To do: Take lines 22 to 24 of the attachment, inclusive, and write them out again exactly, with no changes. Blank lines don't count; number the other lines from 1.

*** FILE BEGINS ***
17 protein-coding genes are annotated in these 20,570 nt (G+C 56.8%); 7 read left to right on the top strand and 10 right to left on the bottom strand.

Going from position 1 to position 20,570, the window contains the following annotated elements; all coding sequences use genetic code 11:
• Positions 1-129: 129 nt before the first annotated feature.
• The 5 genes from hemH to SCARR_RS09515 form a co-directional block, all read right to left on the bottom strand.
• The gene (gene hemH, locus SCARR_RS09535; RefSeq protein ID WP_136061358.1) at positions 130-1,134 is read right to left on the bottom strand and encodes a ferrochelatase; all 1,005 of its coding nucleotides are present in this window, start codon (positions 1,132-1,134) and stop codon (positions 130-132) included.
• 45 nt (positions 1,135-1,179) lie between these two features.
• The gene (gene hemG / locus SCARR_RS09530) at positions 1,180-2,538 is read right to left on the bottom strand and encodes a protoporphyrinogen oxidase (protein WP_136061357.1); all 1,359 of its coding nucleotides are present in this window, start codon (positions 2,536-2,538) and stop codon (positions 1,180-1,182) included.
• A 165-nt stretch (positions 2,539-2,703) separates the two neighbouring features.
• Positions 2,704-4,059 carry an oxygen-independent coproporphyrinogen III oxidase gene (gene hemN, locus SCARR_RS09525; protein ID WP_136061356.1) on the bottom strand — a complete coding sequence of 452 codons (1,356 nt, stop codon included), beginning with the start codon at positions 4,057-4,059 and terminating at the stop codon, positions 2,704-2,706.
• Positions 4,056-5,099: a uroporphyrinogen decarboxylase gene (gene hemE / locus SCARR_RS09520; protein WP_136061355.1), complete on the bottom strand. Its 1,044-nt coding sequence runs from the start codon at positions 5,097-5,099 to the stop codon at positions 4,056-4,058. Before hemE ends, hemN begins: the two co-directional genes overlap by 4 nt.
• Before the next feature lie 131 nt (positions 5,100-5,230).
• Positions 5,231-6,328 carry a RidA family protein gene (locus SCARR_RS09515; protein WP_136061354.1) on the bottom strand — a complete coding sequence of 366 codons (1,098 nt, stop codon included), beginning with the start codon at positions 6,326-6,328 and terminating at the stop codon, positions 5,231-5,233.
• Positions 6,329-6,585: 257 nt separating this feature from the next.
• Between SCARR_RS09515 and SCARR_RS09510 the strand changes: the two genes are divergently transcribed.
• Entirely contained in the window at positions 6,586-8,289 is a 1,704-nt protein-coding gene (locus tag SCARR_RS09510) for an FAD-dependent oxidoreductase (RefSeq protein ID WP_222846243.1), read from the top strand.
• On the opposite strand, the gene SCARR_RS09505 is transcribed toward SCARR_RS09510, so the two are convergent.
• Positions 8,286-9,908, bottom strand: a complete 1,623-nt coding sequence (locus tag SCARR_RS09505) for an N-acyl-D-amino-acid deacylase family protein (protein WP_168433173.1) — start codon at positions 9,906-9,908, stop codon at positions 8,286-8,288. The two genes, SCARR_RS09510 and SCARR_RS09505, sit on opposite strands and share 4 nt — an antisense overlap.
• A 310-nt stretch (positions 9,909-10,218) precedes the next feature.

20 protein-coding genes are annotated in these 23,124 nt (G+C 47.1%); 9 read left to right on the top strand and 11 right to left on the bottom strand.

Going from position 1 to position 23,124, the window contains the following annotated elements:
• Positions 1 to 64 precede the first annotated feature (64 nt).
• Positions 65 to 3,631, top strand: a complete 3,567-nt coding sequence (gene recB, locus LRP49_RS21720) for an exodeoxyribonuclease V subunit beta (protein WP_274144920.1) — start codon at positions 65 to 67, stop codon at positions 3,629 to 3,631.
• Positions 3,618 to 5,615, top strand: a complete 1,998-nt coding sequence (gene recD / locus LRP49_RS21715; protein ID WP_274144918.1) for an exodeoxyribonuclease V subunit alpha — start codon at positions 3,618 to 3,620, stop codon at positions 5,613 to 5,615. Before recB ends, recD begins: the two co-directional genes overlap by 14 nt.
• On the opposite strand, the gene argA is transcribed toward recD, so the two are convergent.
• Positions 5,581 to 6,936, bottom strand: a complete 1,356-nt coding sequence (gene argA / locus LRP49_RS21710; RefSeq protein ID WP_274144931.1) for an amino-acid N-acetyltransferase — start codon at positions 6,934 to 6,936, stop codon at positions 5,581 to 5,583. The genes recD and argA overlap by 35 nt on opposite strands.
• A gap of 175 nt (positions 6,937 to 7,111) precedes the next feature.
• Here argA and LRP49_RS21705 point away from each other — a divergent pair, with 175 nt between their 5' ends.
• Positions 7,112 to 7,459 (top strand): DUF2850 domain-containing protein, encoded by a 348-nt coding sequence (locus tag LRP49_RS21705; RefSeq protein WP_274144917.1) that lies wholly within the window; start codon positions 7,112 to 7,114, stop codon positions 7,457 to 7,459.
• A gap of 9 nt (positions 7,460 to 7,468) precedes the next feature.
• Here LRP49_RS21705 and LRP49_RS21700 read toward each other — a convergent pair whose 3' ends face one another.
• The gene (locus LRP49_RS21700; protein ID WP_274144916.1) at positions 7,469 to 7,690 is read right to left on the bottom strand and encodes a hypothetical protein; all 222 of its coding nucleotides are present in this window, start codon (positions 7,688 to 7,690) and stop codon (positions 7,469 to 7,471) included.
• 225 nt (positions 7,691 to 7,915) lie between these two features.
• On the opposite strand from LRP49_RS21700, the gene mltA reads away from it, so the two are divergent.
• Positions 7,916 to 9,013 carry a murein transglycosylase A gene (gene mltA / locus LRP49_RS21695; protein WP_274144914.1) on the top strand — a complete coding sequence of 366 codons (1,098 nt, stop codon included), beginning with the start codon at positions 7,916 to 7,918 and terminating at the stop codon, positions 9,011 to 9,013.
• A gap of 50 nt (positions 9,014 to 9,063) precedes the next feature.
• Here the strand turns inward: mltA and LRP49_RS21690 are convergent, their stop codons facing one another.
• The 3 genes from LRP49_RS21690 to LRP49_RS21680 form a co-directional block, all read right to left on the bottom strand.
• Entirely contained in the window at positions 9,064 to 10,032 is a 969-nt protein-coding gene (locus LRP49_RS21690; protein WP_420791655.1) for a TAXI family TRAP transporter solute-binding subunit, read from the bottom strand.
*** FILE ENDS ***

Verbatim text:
• Positions 65 to 3,631, top strand: a complete 3,567-nt coding sequence (gene recB, locus LRP49_RS21720) for an exodeoxyribonuclease V subunit beta (protein WP_274144920.1) — start codon at positions 65 to 67, stop codon at positions 3,629 to 3,631.
• Positions 3,618 to 5,615, top strand: a complete 1,998-nt coding sequence (gene recD / locus LRP49_RS21715; protein ID WP_274144918.1) for an exodeoxyribonuclease V subunit alpha — start codon at positions 3,618 to 3,620, stop codon at positions 5,613 to 5,615. Before recB ends, recD begins: the two co-directional genes overlap by 14 nt.
• On the opposite strand, the gene argA is transcribed toward recD, so the two are convergent.